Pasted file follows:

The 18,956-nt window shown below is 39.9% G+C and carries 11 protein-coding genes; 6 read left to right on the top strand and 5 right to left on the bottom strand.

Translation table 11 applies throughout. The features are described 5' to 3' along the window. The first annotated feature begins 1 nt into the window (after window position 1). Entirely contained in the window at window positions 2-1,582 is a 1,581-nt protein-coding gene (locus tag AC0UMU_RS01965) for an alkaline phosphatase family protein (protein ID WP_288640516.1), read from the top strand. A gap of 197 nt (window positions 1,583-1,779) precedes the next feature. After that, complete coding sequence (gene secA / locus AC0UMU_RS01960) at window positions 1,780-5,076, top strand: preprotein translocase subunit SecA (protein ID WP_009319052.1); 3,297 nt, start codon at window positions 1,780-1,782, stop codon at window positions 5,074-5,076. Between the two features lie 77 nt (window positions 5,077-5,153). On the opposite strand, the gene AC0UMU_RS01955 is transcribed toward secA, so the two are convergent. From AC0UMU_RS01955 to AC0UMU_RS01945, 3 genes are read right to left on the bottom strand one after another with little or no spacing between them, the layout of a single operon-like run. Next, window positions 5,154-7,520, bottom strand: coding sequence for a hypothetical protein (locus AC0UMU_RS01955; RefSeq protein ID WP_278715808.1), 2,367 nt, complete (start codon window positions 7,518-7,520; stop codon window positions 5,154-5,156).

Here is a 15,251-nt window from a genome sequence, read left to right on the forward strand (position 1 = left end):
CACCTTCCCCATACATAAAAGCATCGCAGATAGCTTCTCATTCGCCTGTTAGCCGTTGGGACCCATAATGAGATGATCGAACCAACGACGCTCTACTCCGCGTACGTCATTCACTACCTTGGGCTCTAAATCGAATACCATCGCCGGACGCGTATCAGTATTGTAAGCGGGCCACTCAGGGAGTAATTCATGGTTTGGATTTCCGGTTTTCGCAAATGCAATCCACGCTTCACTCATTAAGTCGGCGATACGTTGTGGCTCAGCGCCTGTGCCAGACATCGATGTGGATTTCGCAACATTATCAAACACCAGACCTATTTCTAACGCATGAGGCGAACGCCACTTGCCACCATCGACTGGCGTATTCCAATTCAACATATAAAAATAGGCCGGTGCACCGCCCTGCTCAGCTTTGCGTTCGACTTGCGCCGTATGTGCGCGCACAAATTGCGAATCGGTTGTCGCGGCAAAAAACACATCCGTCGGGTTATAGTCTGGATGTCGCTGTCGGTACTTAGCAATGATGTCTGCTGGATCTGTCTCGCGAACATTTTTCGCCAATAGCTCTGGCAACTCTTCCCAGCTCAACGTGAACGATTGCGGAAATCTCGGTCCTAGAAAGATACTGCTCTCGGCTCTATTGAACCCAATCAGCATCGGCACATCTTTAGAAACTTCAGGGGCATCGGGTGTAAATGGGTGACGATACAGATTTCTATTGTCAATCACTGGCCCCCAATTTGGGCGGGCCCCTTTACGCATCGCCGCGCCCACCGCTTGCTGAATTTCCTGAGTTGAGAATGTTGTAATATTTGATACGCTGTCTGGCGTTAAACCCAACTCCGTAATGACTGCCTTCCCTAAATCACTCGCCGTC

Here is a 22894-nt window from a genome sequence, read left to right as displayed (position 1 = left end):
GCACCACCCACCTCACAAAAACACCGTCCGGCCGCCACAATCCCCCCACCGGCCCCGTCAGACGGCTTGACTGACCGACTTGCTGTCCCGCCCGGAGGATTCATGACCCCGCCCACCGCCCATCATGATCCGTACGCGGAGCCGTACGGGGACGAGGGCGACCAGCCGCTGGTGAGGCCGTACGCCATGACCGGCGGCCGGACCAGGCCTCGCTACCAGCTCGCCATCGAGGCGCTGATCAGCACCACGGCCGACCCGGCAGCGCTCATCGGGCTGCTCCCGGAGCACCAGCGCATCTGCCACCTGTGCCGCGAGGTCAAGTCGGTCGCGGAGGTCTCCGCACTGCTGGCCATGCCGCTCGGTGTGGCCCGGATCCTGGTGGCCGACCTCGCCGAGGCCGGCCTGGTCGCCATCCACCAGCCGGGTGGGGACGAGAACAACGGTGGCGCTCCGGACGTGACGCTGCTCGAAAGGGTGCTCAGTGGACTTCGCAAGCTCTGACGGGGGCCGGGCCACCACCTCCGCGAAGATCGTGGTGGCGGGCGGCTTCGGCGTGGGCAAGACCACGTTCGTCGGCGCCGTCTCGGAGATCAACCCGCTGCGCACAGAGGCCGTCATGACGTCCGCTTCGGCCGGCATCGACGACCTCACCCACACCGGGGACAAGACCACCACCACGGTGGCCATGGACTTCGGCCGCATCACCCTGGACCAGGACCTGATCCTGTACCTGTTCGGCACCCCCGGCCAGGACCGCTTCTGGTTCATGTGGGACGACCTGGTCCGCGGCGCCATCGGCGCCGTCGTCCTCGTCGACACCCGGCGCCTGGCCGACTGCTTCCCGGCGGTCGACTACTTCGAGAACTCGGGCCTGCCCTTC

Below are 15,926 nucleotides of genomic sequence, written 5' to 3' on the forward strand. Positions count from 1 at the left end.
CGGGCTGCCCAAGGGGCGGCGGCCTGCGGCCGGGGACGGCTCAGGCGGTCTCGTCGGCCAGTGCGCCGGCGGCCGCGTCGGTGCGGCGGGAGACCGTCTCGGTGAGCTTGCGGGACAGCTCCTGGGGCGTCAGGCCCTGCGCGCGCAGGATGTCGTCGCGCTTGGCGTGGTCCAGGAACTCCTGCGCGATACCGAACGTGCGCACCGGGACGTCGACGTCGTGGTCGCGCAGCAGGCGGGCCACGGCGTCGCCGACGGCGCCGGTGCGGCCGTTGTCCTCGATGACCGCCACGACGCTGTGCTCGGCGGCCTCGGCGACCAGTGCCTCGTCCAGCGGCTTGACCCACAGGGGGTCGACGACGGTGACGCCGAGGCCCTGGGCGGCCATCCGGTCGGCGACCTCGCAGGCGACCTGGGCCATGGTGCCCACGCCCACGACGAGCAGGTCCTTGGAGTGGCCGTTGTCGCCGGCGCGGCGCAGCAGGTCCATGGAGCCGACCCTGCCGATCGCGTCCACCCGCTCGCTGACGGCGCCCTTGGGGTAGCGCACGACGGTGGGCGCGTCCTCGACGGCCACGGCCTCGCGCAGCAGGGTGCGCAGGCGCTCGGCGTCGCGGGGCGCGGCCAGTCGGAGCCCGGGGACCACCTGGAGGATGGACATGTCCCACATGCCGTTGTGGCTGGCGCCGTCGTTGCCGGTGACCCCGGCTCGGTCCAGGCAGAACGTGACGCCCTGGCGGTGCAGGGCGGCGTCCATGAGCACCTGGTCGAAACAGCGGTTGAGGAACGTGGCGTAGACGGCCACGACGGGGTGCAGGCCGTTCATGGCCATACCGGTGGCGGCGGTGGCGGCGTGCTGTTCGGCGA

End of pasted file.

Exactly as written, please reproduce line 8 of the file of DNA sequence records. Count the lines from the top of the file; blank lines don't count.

CGGGCTGCCCAAGGGGCGGCGGCCTGCGGCCGGGGACGGCTCAGGCGGTCTCGTCGGCCAGTGCGCCGGCGGCCGCGTCGGTGCGGCGGGAGACCGTCTCGGTGAGCTTGCGGGACAGCTCCTGGGGCGTCAGGCCCTGCGCGCGCAGGATGTCGTCGCGCTTGGCGTGGTCCAGGAACTCCTGCGCGATACCGAACGTGCGCACCGGGACGTCGACGTCGTGGTCGCGCAGCAGGCGGGCCACGGCGTCGCCGACGGCGCCGGTGCGGCCGTTGTCCTCGATGACCGCCACGACGCTGTGCTCGGCGGCCTCGGCGACCAGTGCCTCGTCCAGCGGCTTGACCCACAGGGGGTCGACGACGGTGACGCCGAGGCCCTGGGCGGCCATCCGGTCGGCGACCTCGCAGGCGACCTGGGCCATGGTGCCCACGCCCACGACGAGCAGGTCCTTGGAGTGGCCGTTGTCGCCGGCGCGGCGCAGCAGGTCCATGGAGCCGACCCTGCCGATCGCGTCCACCCGCTCGCTGACGGCGCCCTTGGGGTAGCGCACGACGGTGGGCGCGTCCTCGACGGCCACGGCCTCGCGCAGCAGGGTGCGCAGGCGCTCGGCGTCGCGGGGCGCGGCCAGTCGGAGCCCGGGGACCACCTGGAGGATGGACATGTCCCACATGCCGTTGTGGCTGGCGCCGTCGTTGCCGGTGACCCCGGCTCGGTCCAGGCAGAACGTGACGCCCTGGCGGTGCAGGGCGGCGTCCATGAGCACCTGGTCGAAACAGCGGTTGAGGAACGTGGCGTAGACGGCCACGACGGGGTGCAGGCCGTTCATGGCCATACCGGTGGCGGCGGTGGCGGCGTGCTGTTCGGCGA